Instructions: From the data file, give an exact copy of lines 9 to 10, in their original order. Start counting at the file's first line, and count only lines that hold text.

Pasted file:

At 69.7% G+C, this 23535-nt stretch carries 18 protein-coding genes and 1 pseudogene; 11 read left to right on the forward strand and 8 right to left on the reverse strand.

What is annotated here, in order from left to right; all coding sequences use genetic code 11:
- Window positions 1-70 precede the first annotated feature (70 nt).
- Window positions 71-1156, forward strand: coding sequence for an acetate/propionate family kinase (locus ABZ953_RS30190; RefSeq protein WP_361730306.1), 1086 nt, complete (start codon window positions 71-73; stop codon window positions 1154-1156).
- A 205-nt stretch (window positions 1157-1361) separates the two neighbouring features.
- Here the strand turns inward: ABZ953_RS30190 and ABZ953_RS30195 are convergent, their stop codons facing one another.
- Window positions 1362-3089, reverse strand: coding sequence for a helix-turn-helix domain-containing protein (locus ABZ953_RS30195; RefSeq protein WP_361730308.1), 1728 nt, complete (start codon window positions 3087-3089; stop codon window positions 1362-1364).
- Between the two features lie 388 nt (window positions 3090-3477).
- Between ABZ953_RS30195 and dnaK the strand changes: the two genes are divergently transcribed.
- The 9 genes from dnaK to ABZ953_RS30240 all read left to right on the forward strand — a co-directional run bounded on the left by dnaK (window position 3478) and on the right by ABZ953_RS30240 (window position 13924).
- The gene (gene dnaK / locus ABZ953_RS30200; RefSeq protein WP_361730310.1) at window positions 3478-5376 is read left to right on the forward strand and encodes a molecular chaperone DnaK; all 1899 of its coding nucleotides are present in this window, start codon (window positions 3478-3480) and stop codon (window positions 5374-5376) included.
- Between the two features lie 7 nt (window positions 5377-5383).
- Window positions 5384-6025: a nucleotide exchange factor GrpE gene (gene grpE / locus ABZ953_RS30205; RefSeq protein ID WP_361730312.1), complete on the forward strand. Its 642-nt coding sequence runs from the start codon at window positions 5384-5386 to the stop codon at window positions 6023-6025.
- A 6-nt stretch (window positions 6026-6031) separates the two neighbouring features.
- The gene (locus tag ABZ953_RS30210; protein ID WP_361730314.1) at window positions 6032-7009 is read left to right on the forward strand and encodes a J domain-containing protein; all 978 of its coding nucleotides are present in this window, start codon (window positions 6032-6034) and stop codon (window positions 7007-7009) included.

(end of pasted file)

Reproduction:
- Between ABZ953_RS30195 and dnaK the strand changes: the two genes are divergently transcribed.
- The 9 genes from dnaK to ABZ953_RS30240 all read left to right on the forward strand — a co-directional run bounded on the left by dnaK (window position 3478) and on the right by ABZ953_RS30240 (window position 13924).